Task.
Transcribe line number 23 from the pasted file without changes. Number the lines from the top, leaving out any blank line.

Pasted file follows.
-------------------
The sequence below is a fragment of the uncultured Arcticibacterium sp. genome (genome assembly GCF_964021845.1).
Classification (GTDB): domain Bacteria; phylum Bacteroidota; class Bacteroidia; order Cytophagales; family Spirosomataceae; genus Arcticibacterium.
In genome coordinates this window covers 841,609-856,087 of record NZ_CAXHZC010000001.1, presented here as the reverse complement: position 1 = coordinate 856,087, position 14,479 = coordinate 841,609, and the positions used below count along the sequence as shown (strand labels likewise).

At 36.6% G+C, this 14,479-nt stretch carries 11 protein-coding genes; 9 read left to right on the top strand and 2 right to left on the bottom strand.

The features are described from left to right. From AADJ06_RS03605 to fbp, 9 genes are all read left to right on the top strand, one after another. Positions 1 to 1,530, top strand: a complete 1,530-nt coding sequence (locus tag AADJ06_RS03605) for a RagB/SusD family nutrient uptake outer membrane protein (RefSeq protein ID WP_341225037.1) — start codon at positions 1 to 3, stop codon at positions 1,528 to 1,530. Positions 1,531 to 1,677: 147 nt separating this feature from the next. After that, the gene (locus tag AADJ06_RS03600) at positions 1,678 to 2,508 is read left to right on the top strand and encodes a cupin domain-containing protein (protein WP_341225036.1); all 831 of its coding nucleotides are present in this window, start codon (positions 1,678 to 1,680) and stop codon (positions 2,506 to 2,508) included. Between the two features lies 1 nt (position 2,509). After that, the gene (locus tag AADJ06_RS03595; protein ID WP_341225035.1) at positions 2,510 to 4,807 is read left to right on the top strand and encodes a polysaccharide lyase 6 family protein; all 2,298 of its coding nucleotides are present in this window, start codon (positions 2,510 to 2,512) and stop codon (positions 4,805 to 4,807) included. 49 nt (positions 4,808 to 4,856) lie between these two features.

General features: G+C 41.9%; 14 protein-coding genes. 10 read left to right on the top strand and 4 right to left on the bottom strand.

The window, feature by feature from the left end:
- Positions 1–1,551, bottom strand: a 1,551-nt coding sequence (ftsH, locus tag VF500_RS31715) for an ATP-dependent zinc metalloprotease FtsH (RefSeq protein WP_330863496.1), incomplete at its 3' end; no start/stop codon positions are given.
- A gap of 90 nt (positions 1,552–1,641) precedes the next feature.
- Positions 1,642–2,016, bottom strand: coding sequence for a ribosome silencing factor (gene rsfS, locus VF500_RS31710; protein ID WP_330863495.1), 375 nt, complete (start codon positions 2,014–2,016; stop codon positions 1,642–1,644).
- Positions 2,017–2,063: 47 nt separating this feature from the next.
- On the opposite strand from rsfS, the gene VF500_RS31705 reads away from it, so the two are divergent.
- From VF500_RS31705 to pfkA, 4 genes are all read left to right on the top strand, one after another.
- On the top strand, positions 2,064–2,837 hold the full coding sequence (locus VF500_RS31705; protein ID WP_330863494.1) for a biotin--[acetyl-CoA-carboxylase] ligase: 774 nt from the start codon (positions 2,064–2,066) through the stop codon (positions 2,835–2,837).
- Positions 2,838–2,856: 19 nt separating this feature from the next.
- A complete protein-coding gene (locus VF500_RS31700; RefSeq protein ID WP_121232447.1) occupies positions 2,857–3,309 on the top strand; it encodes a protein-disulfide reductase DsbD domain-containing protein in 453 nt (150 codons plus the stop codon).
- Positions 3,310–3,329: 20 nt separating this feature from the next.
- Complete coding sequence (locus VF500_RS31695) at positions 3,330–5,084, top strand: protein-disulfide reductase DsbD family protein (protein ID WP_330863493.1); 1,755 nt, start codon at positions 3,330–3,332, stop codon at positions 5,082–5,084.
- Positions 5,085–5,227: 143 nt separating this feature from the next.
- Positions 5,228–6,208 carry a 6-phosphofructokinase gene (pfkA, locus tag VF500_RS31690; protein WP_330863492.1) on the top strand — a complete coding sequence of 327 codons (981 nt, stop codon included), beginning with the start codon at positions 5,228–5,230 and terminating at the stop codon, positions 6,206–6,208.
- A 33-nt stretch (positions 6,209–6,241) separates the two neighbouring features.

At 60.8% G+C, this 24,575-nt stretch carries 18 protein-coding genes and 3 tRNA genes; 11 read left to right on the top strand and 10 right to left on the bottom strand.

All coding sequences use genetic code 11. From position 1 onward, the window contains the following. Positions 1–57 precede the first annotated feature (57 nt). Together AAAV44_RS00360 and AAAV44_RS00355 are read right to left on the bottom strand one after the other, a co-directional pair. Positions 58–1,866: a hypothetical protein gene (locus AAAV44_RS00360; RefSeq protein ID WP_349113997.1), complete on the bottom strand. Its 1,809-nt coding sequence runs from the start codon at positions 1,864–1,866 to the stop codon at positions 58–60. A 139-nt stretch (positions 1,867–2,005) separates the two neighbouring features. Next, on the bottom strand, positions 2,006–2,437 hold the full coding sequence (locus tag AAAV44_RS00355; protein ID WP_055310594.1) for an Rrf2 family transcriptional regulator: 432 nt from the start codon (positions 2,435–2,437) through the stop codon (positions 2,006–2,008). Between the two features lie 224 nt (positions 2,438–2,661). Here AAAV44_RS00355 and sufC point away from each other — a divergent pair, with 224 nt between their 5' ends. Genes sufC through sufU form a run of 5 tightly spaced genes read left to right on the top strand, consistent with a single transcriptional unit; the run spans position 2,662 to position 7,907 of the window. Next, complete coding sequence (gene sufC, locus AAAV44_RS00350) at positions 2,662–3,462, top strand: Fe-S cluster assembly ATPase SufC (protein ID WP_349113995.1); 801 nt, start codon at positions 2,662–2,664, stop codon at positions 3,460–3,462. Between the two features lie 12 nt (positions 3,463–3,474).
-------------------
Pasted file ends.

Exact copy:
All coding sequences use genetic code 11. From position 1 onward, the window contains the following. Positions 1–57 precede the first annotated feature (57 nt). Together AAAV44_RS00360 and AAAV44_RS00355 are read right to left on the bottom strand one after the other, a co-directional pair. Positions 58–1,866: a hypothetical protein gene (locus AAAV44_RS00360; RefSeq protein ID WP_349113997.1), complete on the bottom strand. Its 1,809-nt coding sequence runs from the start codon at positions 1,864–1,866 to the stop codon at positions 58–60. A 139-nt stretch (positions 1,867–2,005) separates the two neighbouring features. Next, on the bottom strand, positions 2,006–2,437 hold the full coding sequence (locus tag AAAV44_RS00355; protein ID WP_055310594.1) for an Rrf2 family transcriptional regulator: 432 nt from the start codon (positions 2,435–2,437) through the stop codon (positions 2,006–2,008). Between the two features lie 224 nt (positions 2,438–2,661). Here AAAV44_RS00355 and sufC point away from each other — a divergent pair, with 224 nt between their 5' ends. Genes sufC through sufU form a run of 5 tightly spaced genes read left to right on the top strand, consistent with a single transcriptional unit; the run spans position 2,662 to position 7,907 of the window. Next, complete coding sequence (gene sufC, locus AAAV44_RS00350) at positions 2,662–3,462, top strand: Fe-S cluster assembly ATPase SufC (protein ID WP_349113995.1); 801 nt, start codon at positions 2,662–2,664, stop codon at positions 3,460–3,462. Between the two features lie 12 nt (positions 3,463–3,474).